Human Rights Commission Award Participation 2012-14

Computers in Homes Project 2014

The 2020 Communications Trust is a registered Charitable Trust established in 1996 as part of Wellington City Council’s InfoCity project to help Wellington citizens become more digitally literate and in particular to take advantage of the emerging internet.

Since then, the Trust’s reach has expanded nationally via a number of highly acclaimed initiatives – each has a particular focus on empowering people to use ICT as a pathway to engage more fully in the communities, their countries and in today’s global village.

The vision of the Trust is for all New Zealanders to be able to fully participate in a digital world. The specific role for the Trust is to provide leadership in digital inclusion, including promoting digital literacy and digital skills, with a special focus on communities that are economically and digitally disadvantaged.

The Trust works collaboratively with numerous other organisations, nationally and regionally, to implement practical projects in pursuit of its vision and mission.

The Trust won the Internet Access and Digital Skills Award in the 2012 Australia and New Zealand Internet Awards for their Stepping UP-bus initiative which delivered internet access to thousands of citizens, particularly in Christchurch by equipping a bus with laptops as a mobile digital learning centre and travelling to participants’ streets on a regular schedule as well as being available for school and community use. In addition to the digital skills training, it provides opportunities for families without internet connections in their home to have access to the Internet and have helped empowered residents, particularly those impacted by the recent earthquakes.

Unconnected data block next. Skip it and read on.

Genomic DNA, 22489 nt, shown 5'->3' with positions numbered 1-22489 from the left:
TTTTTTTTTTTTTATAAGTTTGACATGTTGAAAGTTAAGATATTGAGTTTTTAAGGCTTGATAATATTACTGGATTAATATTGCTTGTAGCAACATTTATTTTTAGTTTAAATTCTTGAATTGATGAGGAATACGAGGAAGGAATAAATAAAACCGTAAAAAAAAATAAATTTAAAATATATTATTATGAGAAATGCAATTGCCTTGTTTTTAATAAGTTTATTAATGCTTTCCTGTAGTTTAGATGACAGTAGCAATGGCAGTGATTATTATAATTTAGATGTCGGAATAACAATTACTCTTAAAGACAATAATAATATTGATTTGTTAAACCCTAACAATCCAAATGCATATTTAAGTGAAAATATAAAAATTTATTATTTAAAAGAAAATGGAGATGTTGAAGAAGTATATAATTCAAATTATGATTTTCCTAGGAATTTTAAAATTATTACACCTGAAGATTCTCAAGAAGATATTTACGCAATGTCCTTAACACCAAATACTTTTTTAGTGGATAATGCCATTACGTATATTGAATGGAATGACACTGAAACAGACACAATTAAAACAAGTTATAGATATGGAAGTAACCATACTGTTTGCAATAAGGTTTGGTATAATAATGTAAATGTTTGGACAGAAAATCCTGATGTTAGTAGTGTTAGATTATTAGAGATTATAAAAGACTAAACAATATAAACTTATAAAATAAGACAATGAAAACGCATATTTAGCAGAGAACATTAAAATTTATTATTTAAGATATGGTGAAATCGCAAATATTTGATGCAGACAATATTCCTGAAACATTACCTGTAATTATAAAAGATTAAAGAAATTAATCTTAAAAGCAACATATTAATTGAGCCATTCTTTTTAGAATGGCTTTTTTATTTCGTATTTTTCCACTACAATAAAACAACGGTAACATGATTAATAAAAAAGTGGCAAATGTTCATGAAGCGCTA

2020 Trust’s main activity is the Computers in Homes (CIH) programme which reaches families in low-decile communities who do not have full access to educational, employment and social opportunities owing to limited access to technology and the internet. Of the 1600 families per year who benefit from Computers in Homes, over 60% identify as Maori; 13% as Pasifika; and 8% have a refugee background. CIH Coordinators work hard in 18 regions across Aotearoa NZ to create digital inclusion for families, schools and communities who would otherwise be left behind. Inspiring Communities has recognised Computers in Homes as an example in best practice for Community-led/Whanau-centred development.